The extravagance of the present French Tragedy is a fruitful source of criticism in England as well as on the continent. Like the bourgeoisie of France who passed from the civil servitude of the ancien regime to the licenciousness of the revolution, the new dramatic school seems to be rioting madly in horrors and eccentricities, as if rebounding from the long pressure of the tyranny maintained in French poetry by the stately practice of Racine and the stiff rules of Boileau. Victor Hugo, a man of strong powers and brilliant genius, is the head of the new school, whose spirit may be in a degree inferred from the following outline of his latest production, just brought out at Paris, and of which we find a detailed account and criticism in the Courrier des Elats Unis.
Angelo, a tyrant of Padua, has a lovely wife, Catarina, whom he hates, while he loves a celebrated actress, Thysbe. Catarina has been for seven years "devoured by an ardent passion" for one Rudolfo, who loves her in turn, and is passionately beloved by Thysbe. — All this love, with correspondent proportion of hatred, is fully stirred by one Omodei, an unredeemed villain whose pleasure is mischief, and who of course is in the end stabbed. The play ends rather inconclusively, Catarina being presented in the last scene, just revived from a trance, produced by a potion, given her by her husband for poison, and hand in hand with her lover, who had just killed Thysbe, thinking her the poisoner, while of the husband, albeit Chief of Padua, no further account is given.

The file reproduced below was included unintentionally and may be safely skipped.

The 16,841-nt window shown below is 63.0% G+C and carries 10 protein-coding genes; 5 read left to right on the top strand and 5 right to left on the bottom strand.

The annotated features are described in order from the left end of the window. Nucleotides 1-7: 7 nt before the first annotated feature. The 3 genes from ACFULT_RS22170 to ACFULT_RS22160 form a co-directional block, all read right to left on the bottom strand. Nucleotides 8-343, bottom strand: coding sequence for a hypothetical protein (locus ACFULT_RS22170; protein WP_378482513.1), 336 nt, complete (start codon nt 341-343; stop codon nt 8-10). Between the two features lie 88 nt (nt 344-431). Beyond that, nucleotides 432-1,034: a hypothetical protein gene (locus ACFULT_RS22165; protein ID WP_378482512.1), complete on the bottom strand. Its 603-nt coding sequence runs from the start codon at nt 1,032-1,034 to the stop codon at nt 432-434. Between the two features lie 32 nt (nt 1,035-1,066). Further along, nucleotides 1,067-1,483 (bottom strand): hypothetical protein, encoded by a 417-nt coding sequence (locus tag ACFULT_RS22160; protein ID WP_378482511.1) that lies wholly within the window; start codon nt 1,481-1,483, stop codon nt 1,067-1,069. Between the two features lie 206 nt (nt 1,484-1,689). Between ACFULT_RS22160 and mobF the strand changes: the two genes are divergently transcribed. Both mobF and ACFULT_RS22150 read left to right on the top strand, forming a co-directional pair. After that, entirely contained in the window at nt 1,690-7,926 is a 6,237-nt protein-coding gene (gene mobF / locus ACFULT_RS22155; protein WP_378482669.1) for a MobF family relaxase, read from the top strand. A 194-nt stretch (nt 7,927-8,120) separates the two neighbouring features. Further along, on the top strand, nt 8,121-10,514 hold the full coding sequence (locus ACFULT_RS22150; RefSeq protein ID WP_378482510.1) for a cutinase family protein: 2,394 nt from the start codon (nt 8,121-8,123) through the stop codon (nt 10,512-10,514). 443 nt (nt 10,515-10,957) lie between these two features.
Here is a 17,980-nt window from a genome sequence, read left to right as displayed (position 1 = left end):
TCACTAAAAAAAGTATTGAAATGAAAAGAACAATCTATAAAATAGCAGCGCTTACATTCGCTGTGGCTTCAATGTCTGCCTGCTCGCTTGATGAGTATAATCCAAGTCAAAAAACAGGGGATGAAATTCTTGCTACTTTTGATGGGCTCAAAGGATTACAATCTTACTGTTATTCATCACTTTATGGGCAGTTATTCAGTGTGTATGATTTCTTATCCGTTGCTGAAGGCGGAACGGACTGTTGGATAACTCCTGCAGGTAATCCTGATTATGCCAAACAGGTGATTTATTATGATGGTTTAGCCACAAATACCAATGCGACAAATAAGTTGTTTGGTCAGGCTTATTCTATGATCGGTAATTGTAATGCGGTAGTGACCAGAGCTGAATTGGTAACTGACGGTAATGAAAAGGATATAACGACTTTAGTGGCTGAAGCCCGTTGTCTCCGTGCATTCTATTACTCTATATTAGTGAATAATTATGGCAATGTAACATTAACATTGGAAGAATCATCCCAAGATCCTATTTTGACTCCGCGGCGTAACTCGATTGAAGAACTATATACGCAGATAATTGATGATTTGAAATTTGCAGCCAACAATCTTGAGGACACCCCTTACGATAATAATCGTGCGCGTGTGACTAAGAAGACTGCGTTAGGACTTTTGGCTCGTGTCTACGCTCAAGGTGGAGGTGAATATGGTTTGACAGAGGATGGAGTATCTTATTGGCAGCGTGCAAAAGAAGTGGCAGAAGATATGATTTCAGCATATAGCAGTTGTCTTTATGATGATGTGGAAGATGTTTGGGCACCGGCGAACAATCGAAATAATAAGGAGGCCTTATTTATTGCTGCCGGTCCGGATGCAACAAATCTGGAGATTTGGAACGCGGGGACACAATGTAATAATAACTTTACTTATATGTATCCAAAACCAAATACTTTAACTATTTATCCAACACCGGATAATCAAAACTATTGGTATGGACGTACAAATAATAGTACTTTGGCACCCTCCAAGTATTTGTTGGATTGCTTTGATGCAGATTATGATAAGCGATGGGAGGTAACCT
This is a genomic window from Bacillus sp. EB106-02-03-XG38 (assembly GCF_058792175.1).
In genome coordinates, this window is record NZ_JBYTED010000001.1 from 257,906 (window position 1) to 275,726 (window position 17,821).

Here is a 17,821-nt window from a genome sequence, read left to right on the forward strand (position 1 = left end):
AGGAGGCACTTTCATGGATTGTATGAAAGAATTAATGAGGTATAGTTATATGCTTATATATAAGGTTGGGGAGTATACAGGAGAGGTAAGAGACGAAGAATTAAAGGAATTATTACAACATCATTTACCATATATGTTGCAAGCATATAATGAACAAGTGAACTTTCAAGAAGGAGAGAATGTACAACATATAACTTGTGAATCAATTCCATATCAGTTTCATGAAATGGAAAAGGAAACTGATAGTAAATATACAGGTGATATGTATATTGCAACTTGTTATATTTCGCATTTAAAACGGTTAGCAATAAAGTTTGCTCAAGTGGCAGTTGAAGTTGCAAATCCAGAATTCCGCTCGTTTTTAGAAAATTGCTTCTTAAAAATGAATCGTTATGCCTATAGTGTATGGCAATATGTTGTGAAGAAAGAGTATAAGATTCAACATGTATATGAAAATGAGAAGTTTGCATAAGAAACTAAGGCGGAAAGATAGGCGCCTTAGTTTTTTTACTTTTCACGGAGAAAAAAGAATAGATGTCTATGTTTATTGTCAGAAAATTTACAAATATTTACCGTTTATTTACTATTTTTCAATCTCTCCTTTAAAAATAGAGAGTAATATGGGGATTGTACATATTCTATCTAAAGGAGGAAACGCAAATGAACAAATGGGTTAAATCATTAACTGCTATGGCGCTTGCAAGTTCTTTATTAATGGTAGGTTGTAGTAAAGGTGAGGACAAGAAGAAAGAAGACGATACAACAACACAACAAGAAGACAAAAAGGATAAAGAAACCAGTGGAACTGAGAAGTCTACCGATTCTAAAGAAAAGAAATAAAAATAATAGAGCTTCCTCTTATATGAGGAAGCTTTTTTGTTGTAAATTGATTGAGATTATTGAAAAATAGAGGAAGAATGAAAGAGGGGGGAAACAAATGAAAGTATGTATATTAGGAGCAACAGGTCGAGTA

That the viciousness of a school whose practice leads to the production of such literary monsters, is fully recognized by the French themselves, the following fine passage which we translate from the criticism on Angelo, evinces.
"Angelo is a fresh example of the unavoidable contradiction constantly exhibited between the theories and the works of our dramatic innovators. It is another proof that this system, invented to bring us back to the natural, only removes us further than ever from it. Neither at Padua, Venice, nor any where else, were there such atrocities depicted to us were ever met with elsewhere than in the poet's imagination, they would constitute one of those exceptions which should be excluded from the domain of art. These are not passions of the soul: they are diseases of the brain, the contemplation of which dulls the imagination, shocks sensibility, and transforms the delightful sensations of the stage into a stifling nightmare. They are not beings of our species whose pains and joys are given over to our sympathies they are creatures of another world, who think and act differently from us, and in whom we cannot become interested, because we cannot apply to them that thought, at once so simple and so profound, of the Latin Poet, a thought which contains the whole secret of the dramatic art, and of all the creative arts: — Homo rum."
[This review was first attributed to Poe by Thomas Ollive Mabbott in "A Few Notes on Poe," Modern Language Notes, XXXV, June 1920, pp. 373-374.]
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[S:0 - ACA, 1835]